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ADD Essay Example
I would like to note that ADD stands for the Attention Deficit Disorder and it is a diagnosis made a doctor. People affected with Attention Deficit Disorder share the following similarities:
- Inattention. People affected with the Attention Deficit Disorder have problems concentrating on certain things and paying attention to them. Many things that ‘normal’ people find interesting would be considered boring by those with ADD. People who suffer from the Attention Deficit Disorder do not like things that comprise many details and oftentimes fail to listen to what is being said to them. As a result these people become forgetful and fail to learn well.
- Hyperactivity. People with Attention Deficit Disorder typically have excess energy. These people thus are very talkative, quick, uneasy and squirmy. They can hardly ever sit for long and concentrate. Oftentimes they look like Energizer® bunnies that keep running on one battery that does not stop (Tan 211).
- Impulsivity. People affected with Attention Deficit Disorder typically fail to think before making a leap. They do not think much before taking an action, and answering in class. They do not hesitate to interrupt another person and insist on their point.
Attention Deficit Disorder affects powerfully all aspects of a person’s life and is considered to be a brain-based disorder. The things like inattentiveness, impulsivity and hyperactivity characterize the person with ADD. Unless a person get proper medical help and treatment, he/she is likely to incur various mental problems in the future that would arise from the low academic achievements, low self-esteem and inferior social, educational and professional relationships.
People suffering from the Attention Deficit Disorder are different from “normal” people, yet are not necessarily inferior in any respect. There are many bright and gifted individuals who suffer from ADD, who nevertheless, might find many things that require attention to detail as difficult (Mercugliano 833).
When dealing with people affected with Attention Deficit Disorder it is important to know that they require a different approach in communication, and education. Sometimes, it might be necessary to take special medicine to improve concentration and attention, things that people suffering from Attention Deficit Disorder lack.
One important thing that needs to be noted here is the fact that those affected with Attention Deficit Disorder are typically very creative. They have a unique view of the world and the environment that surrounds them simply because their superficial concentration allows them to remain more aware of numerous things around them. At the same time it is important that those who have ADD are aware of their condition and thus know their weaknesses.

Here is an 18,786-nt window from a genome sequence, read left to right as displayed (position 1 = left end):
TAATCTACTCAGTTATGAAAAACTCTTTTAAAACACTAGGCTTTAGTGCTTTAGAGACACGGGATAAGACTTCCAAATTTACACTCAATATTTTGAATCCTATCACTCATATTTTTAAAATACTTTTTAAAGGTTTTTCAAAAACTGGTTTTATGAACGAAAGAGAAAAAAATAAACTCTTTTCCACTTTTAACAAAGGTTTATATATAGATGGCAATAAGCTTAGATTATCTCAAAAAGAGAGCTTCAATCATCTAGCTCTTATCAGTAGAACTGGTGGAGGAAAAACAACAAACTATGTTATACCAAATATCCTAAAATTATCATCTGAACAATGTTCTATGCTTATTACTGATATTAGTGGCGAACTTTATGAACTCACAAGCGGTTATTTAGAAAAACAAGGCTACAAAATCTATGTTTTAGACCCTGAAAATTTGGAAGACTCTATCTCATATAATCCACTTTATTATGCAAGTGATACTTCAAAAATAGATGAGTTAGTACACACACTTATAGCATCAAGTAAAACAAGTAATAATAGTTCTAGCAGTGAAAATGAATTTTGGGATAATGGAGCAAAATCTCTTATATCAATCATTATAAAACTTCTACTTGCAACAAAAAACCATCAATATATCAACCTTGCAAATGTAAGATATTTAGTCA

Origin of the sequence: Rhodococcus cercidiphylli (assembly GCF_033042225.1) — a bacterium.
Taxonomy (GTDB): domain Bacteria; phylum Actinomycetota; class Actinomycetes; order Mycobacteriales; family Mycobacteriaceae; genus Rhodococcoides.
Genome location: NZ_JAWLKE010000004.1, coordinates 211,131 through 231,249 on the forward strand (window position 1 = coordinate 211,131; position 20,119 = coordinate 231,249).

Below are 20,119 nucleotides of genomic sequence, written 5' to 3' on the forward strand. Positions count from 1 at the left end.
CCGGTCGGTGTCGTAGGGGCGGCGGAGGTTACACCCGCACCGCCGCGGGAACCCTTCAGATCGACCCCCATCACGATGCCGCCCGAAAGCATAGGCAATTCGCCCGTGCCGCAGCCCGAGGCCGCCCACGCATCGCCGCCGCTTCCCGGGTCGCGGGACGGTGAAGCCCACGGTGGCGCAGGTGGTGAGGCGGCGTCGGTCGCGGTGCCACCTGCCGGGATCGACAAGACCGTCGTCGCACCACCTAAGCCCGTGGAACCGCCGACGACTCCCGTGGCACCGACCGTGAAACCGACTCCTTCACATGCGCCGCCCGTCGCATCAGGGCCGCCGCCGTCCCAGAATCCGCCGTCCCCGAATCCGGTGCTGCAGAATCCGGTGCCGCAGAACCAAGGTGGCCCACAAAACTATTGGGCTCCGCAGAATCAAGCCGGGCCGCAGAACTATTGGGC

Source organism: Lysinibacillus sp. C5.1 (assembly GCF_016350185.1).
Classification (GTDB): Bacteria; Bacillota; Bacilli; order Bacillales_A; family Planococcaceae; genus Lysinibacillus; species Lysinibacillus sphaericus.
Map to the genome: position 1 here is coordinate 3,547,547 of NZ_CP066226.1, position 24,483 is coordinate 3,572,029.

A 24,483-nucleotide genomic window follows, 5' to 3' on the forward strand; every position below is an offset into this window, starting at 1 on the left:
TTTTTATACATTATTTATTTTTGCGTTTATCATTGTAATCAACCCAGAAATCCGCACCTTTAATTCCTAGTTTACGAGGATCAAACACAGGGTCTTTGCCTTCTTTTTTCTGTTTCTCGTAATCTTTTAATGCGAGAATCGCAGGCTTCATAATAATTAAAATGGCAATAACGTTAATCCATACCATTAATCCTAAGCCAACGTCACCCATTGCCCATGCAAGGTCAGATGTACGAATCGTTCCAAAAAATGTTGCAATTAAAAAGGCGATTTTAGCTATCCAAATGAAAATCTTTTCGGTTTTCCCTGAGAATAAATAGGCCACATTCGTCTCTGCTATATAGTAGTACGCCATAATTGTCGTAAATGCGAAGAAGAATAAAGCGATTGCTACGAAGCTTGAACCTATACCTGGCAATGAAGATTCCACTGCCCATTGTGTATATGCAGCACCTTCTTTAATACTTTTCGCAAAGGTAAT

Speaking about the differences between ADD and ADHD (attention deficit hyperactivity disorder) I have to note that those affected with Attention Deficit Disorder are oftentimes described as depressed and lazy, while those affected with ADHD are described as having various behavioral problems.
Typically schools are aware of the students who might have Attention Deficit Disorder and thus strive to accommodate their needs by conducting frequent seminars on ADD, group therapy, and workshops on how to improve concentration and attention to detail. Students affected with ADD are advised to take classes that require creativity and are recommended a career that would not demand much attention to detail.
Nurses supervise children with ADD and do everything possible that these kids receive an appropriate work load and respectful treatment from the teaching staff in schools. Whenever these students do not receive the treatment they deserve, nurses, contact the school board with recommendations and then the local government authorities that assure equal opportunity for students with ADD and other diseases.
Mercugliano, Marianne. What is Attention-Deficit/Hyperactivity Disorder? The Pediatric Clinics of North America, 1999, 46:5, 831-843.
Tan, Grace; & Schneider, Steven C. Attention-Deficit Hyperactivity Disorder Pharmacology and Beyond. Postgraduate Medicine, 1997, 101:5, 210-216.
Wallis, Claudia. Life in overdrive, Time, July 18, 1994. http://www.mentalhealth.com/mag1/p51-adhd.html
Booth, Rebecca Chapman, Basic information about ADD, http://www.add.org/main/abc/basic.htm